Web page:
PRICES of food items have started rising in the wake of a recent fall in the rupee’s value, though the price hike has somewhat remained subdued as the depreciation is not accompanied by supply constraints.
However, a sharper rise has been noticed in prices of imported food items. From tea, coffee, milk powder, chocolates and cheese to pulses, spices and pickles, a large number of imported food items have become costlier by five to 10 per cent, wholesale traders at Jodia Bazaar say.
Locally produced foodstuff has also depicted a rising trend in retail markets after the rupee lost about 5pc value against the US dollar in the second week of December, according to some media reports based on market surveys.
Some spike in food inflation can be well expected, especially if political instability affects supplies in any way
According to the Pakistan Bureau of Statistics, average week-on-week increase in prices of 53 essential items was recorded at 0.2pc during the week the rupee lost its value.
The main consumer inflation is also expected to increase, reflecting the ongoing rising trend in the pries of consumer items, but that will be confirmed in January.
“With the increase in the landed cost of crude palm oil and soya bean oil — used in the local edible oil manufacturing — our cost of raw material has also increased from 5-10pc,” says chief financial officer of a leading cooking oil and ghee mill.
“Our January contracts for both palm oil and soya bean oil would become even more costly because of a weaker rupee,” he says.
Moreover, the third consecutive lifting of the US interest rate (on Dec 12) boosted the dollar’s value in Asian markets, and palm and soya bean oil prices in the region also rebounded, he added: “Prices of our products have been intact so far, but we may have to increase them in January.”
Citing similar reasons, an official of a tea blending company also hinted at a price hike in January, saying that tea prices in Bangladesh and Sri Lanka have already gone up after the US central bank lifted interest rates.
“Besides, if you take into account the fact that a cheaper rupee would impact on our landed costs, not just to the extent of exchange-rate adjustment but also on freight charges, international insurance and shipping and freight forwarding fee, you will appreciate that 5pc depreciation would have no less than 10pc impact on the landed cost of edible oils, tea and many other items.”
Some traders at Jodia Bazaar say a fuller impact on commodities would be felt after a time lag.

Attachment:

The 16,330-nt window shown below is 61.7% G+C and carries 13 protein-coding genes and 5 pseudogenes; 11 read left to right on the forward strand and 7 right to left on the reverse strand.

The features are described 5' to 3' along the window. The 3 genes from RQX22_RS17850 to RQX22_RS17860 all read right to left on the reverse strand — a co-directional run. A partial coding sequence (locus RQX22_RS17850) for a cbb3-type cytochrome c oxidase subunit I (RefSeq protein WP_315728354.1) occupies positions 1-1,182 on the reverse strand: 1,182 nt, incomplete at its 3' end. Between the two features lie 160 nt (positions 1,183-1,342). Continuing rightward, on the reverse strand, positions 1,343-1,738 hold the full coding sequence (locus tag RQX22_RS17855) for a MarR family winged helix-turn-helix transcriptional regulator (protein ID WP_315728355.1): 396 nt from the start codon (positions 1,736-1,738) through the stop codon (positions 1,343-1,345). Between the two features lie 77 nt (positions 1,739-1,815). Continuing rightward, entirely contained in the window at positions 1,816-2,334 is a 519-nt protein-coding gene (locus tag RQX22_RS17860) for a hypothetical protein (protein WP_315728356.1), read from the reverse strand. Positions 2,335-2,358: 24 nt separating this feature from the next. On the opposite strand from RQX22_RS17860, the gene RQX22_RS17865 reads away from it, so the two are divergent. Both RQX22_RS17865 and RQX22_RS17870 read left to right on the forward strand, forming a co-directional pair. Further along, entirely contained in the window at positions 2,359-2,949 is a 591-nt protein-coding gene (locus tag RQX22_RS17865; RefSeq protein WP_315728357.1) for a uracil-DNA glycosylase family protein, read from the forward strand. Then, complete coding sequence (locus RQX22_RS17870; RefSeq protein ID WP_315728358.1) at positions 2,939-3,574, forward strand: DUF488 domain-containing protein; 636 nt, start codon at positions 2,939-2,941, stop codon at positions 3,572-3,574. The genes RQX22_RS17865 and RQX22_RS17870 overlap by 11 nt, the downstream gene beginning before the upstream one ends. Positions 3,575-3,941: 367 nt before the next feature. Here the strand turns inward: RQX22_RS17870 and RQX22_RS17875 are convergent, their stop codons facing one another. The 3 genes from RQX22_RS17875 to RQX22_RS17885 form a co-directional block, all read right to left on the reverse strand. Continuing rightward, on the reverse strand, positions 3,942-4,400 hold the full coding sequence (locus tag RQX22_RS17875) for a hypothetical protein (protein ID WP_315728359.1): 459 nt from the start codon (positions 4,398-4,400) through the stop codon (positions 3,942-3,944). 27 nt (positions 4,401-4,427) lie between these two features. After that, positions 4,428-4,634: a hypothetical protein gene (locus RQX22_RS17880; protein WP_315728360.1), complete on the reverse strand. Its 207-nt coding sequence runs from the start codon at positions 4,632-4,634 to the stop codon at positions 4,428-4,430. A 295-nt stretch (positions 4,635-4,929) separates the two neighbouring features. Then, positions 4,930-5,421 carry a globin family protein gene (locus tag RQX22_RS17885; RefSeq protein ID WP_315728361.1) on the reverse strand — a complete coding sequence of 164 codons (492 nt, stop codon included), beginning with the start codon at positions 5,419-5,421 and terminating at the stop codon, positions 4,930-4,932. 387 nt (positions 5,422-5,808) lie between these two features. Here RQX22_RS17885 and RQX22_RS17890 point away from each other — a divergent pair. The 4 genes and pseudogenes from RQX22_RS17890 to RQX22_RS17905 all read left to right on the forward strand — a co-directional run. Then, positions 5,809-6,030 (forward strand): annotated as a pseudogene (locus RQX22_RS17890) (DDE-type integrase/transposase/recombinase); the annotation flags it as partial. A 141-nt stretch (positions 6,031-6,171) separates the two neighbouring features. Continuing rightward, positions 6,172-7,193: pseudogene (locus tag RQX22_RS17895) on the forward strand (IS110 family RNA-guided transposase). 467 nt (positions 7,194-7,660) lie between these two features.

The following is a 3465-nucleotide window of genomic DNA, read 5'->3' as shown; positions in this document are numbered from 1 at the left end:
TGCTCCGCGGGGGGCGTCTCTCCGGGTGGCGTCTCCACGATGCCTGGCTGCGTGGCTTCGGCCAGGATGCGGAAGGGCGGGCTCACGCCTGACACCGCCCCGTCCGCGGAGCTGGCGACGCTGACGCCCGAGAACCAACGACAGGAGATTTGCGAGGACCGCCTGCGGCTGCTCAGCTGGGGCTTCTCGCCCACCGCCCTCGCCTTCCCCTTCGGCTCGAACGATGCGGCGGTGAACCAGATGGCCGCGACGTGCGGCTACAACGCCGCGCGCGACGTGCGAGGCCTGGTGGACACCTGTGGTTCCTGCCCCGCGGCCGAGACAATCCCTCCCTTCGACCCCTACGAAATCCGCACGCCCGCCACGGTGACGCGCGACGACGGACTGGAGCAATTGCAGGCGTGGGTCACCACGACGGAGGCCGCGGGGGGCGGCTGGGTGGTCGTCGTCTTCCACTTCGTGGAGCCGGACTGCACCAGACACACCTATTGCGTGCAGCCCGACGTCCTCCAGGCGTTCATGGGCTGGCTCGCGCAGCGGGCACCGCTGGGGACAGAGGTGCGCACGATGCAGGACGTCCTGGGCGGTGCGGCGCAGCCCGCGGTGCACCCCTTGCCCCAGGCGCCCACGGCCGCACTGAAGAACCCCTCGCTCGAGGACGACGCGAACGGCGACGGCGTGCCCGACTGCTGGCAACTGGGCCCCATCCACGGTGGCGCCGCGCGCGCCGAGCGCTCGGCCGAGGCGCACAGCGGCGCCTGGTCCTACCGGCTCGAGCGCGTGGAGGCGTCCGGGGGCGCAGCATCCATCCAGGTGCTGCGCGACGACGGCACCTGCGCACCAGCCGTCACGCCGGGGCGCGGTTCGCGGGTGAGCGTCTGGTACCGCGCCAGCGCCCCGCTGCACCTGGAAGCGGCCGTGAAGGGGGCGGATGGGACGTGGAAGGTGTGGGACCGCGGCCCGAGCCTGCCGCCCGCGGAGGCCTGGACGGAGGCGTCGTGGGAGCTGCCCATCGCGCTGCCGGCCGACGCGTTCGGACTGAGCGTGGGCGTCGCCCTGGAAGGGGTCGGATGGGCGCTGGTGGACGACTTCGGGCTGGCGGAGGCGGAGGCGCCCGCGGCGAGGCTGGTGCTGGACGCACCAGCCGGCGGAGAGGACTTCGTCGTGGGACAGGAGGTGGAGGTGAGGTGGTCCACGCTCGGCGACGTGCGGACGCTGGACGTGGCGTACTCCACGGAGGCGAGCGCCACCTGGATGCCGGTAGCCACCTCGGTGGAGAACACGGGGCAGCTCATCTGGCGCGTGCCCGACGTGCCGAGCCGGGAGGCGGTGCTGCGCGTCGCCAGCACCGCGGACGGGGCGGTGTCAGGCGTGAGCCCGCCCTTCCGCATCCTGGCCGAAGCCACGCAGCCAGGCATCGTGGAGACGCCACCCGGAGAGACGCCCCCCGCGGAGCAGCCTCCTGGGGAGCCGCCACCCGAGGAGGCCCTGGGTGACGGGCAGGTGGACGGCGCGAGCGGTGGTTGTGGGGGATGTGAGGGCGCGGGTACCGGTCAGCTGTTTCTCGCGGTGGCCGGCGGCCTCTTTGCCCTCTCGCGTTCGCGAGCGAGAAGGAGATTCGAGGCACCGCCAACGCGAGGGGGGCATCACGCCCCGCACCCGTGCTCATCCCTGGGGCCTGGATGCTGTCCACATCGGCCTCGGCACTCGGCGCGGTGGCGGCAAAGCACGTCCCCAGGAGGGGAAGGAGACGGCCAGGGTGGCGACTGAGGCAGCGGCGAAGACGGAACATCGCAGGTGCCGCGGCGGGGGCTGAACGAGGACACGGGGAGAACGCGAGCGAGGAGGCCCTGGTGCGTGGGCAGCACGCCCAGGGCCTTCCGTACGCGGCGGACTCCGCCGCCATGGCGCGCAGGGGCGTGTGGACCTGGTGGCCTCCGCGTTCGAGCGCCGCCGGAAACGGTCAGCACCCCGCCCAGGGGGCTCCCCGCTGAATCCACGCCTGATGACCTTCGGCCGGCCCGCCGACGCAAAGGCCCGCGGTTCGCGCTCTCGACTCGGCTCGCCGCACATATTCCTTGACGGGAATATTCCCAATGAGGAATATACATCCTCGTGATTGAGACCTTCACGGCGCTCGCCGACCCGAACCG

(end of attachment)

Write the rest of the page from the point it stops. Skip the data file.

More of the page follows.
“We have to make payments at the rate on the day imported products land in the country. Landed costs have increased automatically (after the rupee’s decline), but we cannot pass on the hike to retailers with immediate effect,” according to Anis Majeed, a leading importer of pulses.
Shopkeepers at semi-wholesale markets across Karachi have, however, already raised prices of moong, maash, masoor pulses as well as chickpeas, black gram, gram flour, etc by 10pc and even more, retailers claim.
Since supply of main food crops — ie wheat, rice, sugar and maize — has been sufficient and their domestic prices are already higher than in the international markets and food processing industries are doing well, commodity analysts don’t see any big build-up in food inflation on the whole.
Moreover, prices of milk and dairy products may also remain somewhat stable as milk production remains high in winter and processing companies normally increase prices in summer when demand peaks.
However, there are other factors in play as well, such as unchecked profiteering, particularly by retailers, and inflationary expectations.
So, some spike in food inflation can be well expected, more so, if political instability in the country affects supplies in any way.
“Since the current rupee depreciation came in quite expectedly and since businesses had factored it in after the July 5 episode, commodities market showed a relative calm,” says Muhammad Irfan, a leading trader at Jodia Bazaar.
On July 5, the central bank let the rupee fall but the then finance minister, Ishaq Dar, compelled it to reverse the move through intervention in the market.
“Nowadays, two or more consecutive fortnightly increases in petroleum prices have greater impact on commodity prices than anything else,” Mr Irfan said.
That is understandable given the fact that the transportation cost is a permanent factor in the pricing of commodities, and it goes up the moment the government announces a fuel price hike.
“Years of rupee stability, though artificial, have made many traders forget about what the exchange rate is and how it affects commodity prices,” he half-jokingly said.
Pakistan’s food imports and output of local food-processing companies have been growing steadily for some years, as higher GDP growth and increase in income levels are keeping demand strong.
In the previous fiscal year, the country spent about $6.14 billion on food imports, a year-on-year rise of 14pc.
Main food imports of Pakistan include palm oil, soya bean oil, milk cream and milk food, pulses, tea and coffee, dry fruits, nuts and spices.
It has yet to be seen whether the imposition of higher regulatory duties on more than 100 food items in August this year and the recent rupee depreciation would help reduce these imports.
Between July and October this year (after the imposition of regulatory duty, but before the rupee weakened), food imports rose 20pc year-on-year to $2.2bn, according to the Pakistan Bureau of Statistics.
Published in Dawn, The Business and Finance Weekly, December 25th, 2017